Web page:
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2022: the year we went on strike

Public support for strikes has not been this high for generations — a once-in-a-lifetime assault on living standards has finally stirred the British public’s inner rebelliousness

By Simon Childs

Strikes proved to be a big part of 2022

While the French strike at the drop of a chapeau and love to kick aristocratic heads up and down the Champs-Élysées, the English drink cups of tea and get on with things, or so the stereotypes go. Although this image can be called into question with historical insurrections — the diggers, the Levellers, the miners’ strike and so on — there’s a definite sense that for the past few decades we have been a nation of subs who love to be dommed by our plutocratic political class.

2022 is surely the year that put a serious dent in this narrative. A once-in-a-lifetime assault on living standards has finally stirred the British public’s inner rebelliousness.

As railway workers took strike action in July, a BBC news crew took to the stations presumably expecting to hear from passengers fuming at missing their trains, a classic vox-pop trope. Instead, they found that people were overwhelmingly supportive. The general sense that the strike was being supported was upheld by the data. A poll taken on 28 June found that 45 per cent of people supported strike action, compared to 37 per cent who opposed it. The week before, polling had shown that the numbers were a mirror image — only 37 per cent were supportive while 45 per cent opposed. Britain’s privatised railways are to commuters what fleas are to a dog, which probably helped the workers in the PR war against their bosses. But the obvious fact is that there was a good deal of sympathy for strikers because members of the public feeling the financial pinch could easily relate to people taking action over falling wages.

“A once-in-a-lifetime assault on living standards has finally stirred the British public’s inner rebelliousness”

The media hadn’t got the memo, though. RMT General Secretary Mick Lynch became a household name as he took to the airwaves and journalists used a playbook that completely jarred with the zeitgeist — that of the evil union “baron” using his members as pawns in a deranged and unnecessary show of militancy. Piers Morgan memorably pointed out that Lynch’s Facebook profile picture is of The Hood from Thunderbirds — “the world’s most dangerous man”, who, with his bald pate and bushy eyebrows bears a vague resemblance to the union leader. All it seemed to prove was Morgan’s increasing irrelevance and that Lynch has a sense of humour.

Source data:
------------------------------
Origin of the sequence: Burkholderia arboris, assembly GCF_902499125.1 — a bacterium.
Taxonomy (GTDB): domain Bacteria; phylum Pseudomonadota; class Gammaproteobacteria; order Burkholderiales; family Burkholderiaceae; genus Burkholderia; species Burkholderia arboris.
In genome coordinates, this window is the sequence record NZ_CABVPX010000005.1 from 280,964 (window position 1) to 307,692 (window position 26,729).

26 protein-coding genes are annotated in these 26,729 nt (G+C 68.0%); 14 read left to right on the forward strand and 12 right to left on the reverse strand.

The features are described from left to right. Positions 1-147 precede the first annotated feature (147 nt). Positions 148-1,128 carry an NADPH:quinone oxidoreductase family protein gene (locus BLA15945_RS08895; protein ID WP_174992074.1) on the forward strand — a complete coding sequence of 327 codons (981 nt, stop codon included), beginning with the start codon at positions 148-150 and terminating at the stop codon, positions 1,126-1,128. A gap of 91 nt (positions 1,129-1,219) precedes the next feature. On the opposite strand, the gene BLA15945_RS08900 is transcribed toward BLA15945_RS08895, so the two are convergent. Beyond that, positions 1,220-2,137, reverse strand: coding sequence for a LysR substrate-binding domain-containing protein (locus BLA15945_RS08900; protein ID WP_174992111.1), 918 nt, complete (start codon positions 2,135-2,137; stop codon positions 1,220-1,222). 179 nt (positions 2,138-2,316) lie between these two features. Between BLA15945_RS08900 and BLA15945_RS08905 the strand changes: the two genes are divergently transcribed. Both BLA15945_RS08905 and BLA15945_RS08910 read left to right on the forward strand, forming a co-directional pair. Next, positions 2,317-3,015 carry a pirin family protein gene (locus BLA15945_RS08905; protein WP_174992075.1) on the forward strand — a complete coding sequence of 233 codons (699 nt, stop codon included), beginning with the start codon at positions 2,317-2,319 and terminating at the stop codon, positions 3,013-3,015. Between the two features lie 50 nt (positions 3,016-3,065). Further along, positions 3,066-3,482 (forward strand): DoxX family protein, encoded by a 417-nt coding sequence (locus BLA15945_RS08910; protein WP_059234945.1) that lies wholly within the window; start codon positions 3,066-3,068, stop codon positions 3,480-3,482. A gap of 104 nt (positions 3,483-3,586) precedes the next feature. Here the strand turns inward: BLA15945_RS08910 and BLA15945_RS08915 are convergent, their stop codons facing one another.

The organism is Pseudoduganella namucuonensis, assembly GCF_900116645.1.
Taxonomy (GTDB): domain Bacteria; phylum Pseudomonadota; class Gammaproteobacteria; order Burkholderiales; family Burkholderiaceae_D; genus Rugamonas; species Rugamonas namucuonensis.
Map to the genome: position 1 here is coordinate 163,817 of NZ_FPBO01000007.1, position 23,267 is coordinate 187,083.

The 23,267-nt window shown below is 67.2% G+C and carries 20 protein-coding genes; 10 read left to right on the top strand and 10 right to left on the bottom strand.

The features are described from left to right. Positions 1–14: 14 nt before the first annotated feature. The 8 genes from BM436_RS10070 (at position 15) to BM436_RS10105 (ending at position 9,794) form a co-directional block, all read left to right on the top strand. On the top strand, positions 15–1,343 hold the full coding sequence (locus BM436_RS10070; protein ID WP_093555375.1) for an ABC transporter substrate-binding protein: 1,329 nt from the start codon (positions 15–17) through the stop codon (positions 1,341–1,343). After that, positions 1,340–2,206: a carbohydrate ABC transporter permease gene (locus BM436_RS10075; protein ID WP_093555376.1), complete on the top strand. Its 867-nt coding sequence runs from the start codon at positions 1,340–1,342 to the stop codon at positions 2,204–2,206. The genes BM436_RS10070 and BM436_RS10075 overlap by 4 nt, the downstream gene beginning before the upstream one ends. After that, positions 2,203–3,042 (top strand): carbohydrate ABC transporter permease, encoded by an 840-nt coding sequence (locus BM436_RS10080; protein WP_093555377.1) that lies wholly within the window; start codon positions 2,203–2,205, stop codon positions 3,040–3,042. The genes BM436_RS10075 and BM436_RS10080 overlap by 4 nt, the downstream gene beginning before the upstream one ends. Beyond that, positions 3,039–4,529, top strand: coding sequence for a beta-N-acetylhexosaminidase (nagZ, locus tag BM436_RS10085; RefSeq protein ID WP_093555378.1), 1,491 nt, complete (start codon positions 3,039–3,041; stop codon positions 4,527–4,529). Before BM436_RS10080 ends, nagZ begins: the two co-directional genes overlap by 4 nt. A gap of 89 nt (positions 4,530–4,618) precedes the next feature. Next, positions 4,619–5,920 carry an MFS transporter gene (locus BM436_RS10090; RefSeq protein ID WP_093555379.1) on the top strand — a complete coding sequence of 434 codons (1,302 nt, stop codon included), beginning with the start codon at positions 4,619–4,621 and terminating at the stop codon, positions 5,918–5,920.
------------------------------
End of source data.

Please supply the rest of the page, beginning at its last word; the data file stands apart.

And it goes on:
But it wasn’t just Lynch and the RMT. As energy bills sky-rocketed and companies made record profits, polling showed that a majority of people were in favour of non-payment, prompted by the Don’t Pay UK campaign. This was despite a Daily Mail hatchet job headlined, ‘Don’t Pay UK is organised by middle-class Corbynista rabble determined to “break the system.”’ Strikes don’t always need public sympathy to win. A strike is simply a collective withdrawal of labour in order to exert power in the workplace. The RMT is one of the UK’s most powerful unions because its members can literally stop the trains if you try to fuck with their retirement plan, not because everyone likes them for it. 

Perhaps public support for strikers gives us an idea of just how bad things have got, rather than indicating a deep change in the public psyche. Nevertheless, British people having their train journeys cancelled by a mob of angry workers and responding with a collective “fair enough” — that surely counts as a major vibe shift.

Taken from the December/January 2023 issue of Rolling Stone UK. Read the rest of our essays reviewing 2022 here.